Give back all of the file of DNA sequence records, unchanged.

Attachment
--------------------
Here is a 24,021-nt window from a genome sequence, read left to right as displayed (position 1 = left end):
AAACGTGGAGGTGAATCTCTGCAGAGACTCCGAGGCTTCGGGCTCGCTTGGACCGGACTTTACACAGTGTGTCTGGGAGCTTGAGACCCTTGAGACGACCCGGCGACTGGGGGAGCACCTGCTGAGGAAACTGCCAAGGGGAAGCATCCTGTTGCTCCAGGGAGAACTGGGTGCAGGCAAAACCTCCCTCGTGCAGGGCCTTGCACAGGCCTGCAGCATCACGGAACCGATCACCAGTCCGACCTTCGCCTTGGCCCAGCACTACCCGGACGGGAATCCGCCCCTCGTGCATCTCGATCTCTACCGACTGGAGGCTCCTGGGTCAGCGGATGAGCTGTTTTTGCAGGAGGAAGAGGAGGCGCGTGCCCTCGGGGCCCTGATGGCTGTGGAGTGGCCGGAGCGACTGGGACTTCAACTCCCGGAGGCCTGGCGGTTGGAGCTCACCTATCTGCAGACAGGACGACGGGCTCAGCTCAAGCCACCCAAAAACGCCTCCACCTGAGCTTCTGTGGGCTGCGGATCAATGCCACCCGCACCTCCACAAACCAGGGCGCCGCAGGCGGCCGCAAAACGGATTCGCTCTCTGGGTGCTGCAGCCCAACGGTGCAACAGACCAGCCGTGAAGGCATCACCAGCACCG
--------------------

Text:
Here is a 24,021-nt window from a genome sequence, read left to right as displayed (position 1 = left end):
AAACGTGGAGGTGAATCTCTGCAGAGACTCCGAGGCTTCGGGCTCGCTTGGACCGGACTTTACACAGTGTGTCTGGGAGCTTGAGACCCTTGAGACGACCCGGCGACTGGGGGAGCACCTGCTGAGGAAACTGCCAAGGGGAAGCATCCTGTTGCTCCAGGGAGAACTGGGTGCAGGCAAAACCTCCCTCGTGCAGGGCCTTGCACAGGCCTGCAGCATCACGGAACCGATCACCAGTCCGACCTTCGCCTTGGCCCAGCACTACCCGGACGGGAATCCGCCCCTCGTGCATCTCGATCTCTACCGACTGGAGGCTCCTGGGTCAGCGGATGAGCTGTTTTTGCAGGAGGAAGAGGAGGCGCGTGCCCTCGGGGCCCTGATGGCTGTGGAGTGGCCGGAGCGACTGGGACTTCAACTCCCGGAGGCCTGGCGGTTGGAGCTCACCTATCTGCAGACAGGACGACGGGCTCAGCTCAAGCCACCCAAAAACGCCTCCACCTGAGCTTCTGTGGGCTGCGGATCAATGCCACCCGCACCTCCACAAACCAGGGCGCCGCAGGCGGCCGCAAAACGGATTCGCTCTCTGGGTGCTGCAGCCCAACGGTGCAACAGACCAGCCGTGAAGGCATCACCAGCACCG